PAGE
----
• Klaus Meitinger

Capital market seismograph does not pull the ripcord yet.

(Reading time: 2 - 3 minutes)

Capital market seismograph

As promised, we will keep you up to date on developments in the capital market seismograph. As you know, the seismograph combines various economic variables, such as early economic indicators, interest rate developments or price fluctuations on the stock markets. From these, it distills the probabilities for three market states over the next month. Green represents the expectation of a calm, positive market. Yellow denotes the probability for a turbulent positive market. And red indicates the probability of a turbulent-negative market. If this rises significantly, a massive stock market storm is looming and it's time to get out.

Despite the distortions of the last few days, the red probability is still in the non-critical range today. But that can change on a daily basis - especially if volatility and/or the interest rate spread between corporate bonds and government bonds increase significantly. "We are monitoring this very closely and are constantly making new calculations with updated data," informs Oliver Schlick, Managing Director of Secaro GmbH, who regularly calculates the model and links it to investment recommendations.

"The seismograph has three goals: First, we want to reduce losses in sustained downward movements to such an extent that investors are not in danger of losing house and home and then making the wrong selling decisions out of fear at the wrong time. Secondly, we want to participate in upward phases on the stock markets. And thirdly, sideways death should be avoided," explains Schlick.

With "sideways death", the professionals described a basic problem of models that change their stock ratios very quickly. If an upward trend is interrupted by sharp corrections, they sell after an initial price decline to avoid a further crash that might occur at that moment. If the mood on the stock market then changes again, new investments have to be made at significantly higher prices. If this happens more often in a zigzag market, the performance is significantly worse than if the investor had simply remained invested. "That's the balancing act. The model has to be sensitive, but not too sensitive," Schlick explains.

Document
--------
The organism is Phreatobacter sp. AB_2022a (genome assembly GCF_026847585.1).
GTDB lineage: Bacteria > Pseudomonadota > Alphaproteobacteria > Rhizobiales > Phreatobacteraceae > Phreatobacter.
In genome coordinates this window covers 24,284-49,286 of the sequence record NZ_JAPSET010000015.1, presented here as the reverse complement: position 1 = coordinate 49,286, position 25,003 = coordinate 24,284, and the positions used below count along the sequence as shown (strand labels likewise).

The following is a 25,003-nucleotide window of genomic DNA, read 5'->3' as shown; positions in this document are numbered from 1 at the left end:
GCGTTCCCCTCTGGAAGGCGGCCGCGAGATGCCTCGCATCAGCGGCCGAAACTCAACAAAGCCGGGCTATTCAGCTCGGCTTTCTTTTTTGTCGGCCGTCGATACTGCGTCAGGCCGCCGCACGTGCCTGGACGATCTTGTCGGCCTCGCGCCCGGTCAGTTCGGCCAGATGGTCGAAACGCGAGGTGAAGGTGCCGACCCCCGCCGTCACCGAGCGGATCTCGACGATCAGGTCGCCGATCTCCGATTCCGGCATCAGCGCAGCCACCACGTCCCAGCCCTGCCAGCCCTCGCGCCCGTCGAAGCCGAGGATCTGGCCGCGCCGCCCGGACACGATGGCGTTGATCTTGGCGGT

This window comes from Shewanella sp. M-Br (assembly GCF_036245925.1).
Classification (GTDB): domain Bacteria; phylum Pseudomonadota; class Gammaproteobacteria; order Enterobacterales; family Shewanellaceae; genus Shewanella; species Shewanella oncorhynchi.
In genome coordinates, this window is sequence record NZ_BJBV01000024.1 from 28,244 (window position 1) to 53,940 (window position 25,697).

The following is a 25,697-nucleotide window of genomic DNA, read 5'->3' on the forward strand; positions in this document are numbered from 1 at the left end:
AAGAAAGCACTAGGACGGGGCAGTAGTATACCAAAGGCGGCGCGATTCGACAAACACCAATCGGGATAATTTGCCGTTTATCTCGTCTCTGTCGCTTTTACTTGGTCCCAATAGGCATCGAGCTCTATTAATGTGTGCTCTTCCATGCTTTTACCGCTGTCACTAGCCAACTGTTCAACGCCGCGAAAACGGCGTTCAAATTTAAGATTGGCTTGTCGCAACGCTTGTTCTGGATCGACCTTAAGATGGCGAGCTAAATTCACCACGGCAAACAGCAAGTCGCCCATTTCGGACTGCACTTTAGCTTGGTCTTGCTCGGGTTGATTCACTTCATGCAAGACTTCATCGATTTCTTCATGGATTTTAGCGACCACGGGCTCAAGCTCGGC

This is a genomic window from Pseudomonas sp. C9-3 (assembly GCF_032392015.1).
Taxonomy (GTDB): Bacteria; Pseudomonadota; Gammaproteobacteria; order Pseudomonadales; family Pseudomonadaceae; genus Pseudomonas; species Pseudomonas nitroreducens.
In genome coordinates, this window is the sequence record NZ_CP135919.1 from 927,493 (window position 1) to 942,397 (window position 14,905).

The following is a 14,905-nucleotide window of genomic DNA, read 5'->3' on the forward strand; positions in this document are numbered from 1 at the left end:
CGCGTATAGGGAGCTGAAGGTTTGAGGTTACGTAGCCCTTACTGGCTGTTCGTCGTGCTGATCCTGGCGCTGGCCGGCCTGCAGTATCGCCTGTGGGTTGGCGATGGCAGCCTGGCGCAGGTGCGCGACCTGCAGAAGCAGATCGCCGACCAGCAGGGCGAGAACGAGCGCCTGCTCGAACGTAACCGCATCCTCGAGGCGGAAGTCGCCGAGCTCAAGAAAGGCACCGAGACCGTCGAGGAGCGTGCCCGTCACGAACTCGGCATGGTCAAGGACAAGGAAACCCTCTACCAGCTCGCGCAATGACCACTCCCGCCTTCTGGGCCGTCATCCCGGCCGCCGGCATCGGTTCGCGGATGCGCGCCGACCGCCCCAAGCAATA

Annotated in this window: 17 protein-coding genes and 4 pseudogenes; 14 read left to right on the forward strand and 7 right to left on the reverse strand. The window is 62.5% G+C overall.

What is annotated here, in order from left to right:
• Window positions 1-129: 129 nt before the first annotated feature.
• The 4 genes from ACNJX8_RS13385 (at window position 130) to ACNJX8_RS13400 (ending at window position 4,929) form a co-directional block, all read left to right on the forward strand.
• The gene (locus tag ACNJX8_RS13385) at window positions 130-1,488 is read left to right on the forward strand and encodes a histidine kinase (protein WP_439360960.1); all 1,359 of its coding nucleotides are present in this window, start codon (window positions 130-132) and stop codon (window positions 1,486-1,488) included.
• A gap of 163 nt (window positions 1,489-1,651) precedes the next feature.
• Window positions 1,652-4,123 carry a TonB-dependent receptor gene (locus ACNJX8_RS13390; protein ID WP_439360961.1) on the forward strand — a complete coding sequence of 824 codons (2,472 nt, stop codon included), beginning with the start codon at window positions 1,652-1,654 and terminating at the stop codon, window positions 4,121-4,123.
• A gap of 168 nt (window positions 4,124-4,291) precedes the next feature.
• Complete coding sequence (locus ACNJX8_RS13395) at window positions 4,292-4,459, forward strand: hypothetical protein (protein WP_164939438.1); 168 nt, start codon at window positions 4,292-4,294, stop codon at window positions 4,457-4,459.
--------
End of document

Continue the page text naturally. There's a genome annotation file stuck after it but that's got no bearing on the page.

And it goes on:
Recent years have shown that the capital market seismograph can do this. In the spring of 2020, for example, the seismograph pulled the rip cord in early March. "This did result in a loss. But this was manageable, measured against the subsequent market movement," recalls Schlick. When the markets then recovered rapidly, the model was extremely quickly reinvested from April 9 in a world of fear, and has remained significantly overweight since early May 2020, despite interim turbulence to date. "This has been very successful in retrospect. We are therefore convinced that the model will once again get us through what is likely to be a difficult period as well as possible," concludes Schlick.

The bottom line:

The current development shows the limits of all stock market models. When a war breaks out virtually overnight, monthly economic data - an important component of the private-wealth stock market indicator - cannot be meaningful.

During this period, we therefore take our cue from the results of the capital market seismograph. Should the latter pull the ripcord, we would also drastically reduce the equity quota. Please register with your mail address at www.private-wealth.de for a free six-month trial subscription so that we can send you a "private-wealth-alert" in this case.

Sincerely,

Yours

Klaus Meitinger

Note: Despite careful selection of sources, no liability can be accepted for the accuracy of the content. The information provided in private wealth is for informational purposes and is not an invitation to buy or sell securities.

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